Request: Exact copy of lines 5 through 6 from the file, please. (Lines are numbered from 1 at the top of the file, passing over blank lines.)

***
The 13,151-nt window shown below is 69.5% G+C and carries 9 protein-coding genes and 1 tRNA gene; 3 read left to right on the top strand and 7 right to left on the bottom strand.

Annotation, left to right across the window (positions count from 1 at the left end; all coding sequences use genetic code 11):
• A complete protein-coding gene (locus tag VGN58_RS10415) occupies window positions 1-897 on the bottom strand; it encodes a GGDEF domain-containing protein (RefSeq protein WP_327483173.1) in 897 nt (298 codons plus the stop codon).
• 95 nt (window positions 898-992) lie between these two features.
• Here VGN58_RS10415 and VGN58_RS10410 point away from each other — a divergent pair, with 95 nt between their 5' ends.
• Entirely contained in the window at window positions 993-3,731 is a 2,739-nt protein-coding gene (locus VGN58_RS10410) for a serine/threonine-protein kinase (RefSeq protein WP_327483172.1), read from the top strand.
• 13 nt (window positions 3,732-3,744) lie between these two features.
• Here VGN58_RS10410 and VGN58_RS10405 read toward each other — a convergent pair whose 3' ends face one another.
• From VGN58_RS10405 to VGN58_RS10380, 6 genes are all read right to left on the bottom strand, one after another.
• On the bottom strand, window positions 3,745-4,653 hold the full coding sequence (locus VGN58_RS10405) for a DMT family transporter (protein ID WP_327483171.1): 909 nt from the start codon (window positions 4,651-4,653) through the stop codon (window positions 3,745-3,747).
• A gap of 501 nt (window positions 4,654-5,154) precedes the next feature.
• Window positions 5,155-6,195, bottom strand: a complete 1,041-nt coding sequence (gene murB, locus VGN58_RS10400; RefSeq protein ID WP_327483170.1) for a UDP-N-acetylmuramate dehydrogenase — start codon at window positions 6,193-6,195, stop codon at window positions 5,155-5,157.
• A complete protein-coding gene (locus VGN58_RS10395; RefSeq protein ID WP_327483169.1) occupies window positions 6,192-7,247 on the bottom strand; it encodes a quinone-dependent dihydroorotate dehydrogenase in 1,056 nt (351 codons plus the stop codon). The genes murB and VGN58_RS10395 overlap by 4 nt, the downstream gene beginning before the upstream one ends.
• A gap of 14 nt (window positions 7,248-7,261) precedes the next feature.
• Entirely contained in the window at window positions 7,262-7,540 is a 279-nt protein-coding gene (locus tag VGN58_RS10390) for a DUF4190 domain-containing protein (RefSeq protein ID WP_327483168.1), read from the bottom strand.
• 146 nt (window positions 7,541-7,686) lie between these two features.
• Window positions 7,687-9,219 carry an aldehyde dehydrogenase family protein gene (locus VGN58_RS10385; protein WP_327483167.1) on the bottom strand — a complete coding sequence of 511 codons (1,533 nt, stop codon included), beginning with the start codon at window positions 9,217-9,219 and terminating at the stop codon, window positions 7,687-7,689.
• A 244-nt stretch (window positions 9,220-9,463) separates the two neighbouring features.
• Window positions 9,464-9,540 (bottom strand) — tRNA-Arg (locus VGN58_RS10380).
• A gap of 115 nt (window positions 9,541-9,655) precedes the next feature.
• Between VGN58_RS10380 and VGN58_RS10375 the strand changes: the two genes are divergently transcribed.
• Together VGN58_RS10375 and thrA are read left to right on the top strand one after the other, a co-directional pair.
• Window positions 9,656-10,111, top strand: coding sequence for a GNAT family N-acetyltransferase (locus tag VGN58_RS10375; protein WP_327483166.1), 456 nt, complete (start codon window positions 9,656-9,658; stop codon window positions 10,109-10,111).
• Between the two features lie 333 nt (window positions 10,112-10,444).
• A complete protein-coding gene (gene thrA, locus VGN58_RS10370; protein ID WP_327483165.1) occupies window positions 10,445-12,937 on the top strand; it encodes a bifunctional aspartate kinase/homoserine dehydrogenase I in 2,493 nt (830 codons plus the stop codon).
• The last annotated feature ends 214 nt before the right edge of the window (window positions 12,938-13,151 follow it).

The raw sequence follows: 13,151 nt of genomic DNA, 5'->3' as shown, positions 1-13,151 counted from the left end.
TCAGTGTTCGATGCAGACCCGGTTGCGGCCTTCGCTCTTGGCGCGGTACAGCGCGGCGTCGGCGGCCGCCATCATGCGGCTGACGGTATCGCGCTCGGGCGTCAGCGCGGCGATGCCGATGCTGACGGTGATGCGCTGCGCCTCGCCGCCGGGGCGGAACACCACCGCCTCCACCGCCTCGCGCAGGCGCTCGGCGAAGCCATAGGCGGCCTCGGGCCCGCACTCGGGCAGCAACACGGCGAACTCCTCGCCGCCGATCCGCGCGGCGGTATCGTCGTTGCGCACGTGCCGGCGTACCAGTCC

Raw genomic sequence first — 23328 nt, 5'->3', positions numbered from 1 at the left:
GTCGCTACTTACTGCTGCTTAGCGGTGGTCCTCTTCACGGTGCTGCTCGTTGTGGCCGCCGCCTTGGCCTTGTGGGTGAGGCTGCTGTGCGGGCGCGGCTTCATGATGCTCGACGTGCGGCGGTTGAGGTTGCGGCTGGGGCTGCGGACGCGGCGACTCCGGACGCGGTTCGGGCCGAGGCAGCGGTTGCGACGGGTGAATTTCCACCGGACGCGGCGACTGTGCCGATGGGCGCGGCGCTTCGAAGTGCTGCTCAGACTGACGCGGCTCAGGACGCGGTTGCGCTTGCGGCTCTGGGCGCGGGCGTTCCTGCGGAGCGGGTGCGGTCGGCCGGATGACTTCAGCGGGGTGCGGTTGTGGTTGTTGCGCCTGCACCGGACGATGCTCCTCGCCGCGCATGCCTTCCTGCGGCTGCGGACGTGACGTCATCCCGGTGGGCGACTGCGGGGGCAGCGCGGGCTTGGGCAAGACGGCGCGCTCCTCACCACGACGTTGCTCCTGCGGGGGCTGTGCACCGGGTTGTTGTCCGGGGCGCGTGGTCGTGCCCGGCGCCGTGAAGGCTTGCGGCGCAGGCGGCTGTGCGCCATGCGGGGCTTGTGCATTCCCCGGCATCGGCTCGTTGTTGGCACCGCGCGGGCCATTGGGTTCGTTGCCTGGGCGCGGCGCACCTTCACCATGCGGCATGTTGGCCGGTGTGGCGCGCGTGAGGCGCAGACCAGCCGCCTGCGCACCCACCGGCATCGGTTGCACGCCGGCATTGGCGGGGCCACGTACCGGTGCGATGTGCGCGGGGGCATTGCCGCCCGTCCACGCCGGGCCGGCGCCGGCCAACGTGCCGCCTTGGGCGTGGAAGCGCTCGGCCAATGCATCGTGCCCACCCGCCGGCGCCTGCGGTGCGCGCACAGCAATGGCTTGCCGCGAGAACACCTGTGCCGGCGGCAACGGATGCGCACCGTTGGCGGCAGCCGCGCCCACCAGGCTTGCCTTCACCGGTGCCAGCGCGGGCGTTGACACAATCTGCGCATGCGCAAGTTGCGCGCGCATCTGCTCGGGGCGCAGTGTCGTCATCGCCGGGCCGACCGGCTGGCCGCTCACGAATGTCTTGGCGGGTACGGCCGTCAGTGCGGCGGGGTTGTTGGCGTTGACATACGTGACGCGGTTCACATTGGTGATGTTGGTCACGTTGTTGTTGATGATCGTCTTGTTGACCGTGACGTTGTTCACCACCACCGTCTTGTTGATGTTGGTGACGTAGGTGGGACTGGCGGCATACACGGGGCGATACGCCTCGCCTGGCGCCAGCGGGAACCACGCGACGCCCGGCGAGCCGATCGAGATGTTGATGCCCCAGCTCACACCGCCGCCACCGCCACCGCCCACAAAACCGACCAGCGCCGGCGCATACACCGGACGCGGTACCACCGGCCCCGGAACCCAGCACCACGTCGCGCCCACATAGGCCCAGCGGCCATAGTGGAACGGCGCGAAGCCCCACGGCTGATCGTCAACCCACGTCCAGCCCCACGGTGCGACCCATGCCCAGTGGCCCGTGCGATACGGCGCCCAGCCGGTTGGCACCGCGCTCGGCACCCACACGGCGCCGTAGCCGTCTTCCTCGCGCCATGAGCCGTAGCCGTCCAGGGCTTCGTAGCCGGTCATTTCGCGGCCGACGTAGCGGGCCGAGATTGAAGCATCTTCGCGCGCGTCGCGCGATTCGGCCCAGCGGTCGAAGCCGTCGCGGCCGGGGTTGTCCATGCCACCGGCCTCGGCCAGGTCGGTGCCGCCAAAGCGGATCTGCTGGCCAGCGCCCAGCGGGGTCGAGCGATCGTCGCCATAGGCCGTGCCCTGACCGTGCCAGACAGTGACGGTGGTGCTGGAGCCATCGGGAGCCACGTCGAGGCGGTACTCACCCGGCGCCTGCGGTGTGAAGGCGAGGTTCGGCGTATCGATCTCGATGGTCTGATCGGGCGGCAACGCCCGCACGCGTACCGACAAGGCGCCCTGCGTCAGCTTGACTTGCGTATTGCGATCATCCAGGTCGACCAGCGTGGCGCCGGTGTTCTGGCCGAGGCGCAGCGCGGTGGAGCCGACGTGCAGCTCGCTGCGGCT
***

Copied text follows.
• Here VGN58_RS10415 and VGN58_RS10410 point away from each other — a divergent pair, with 95 nt between their 5' ends.
• Entirely contained in the window at window positions 993-3,731 is a 2,739-nt protein-coding gene (locus VGN58_RS10410) for a serine/threonine-protein kinase (RefSeq protein WP_327483172.1), read from the top strand.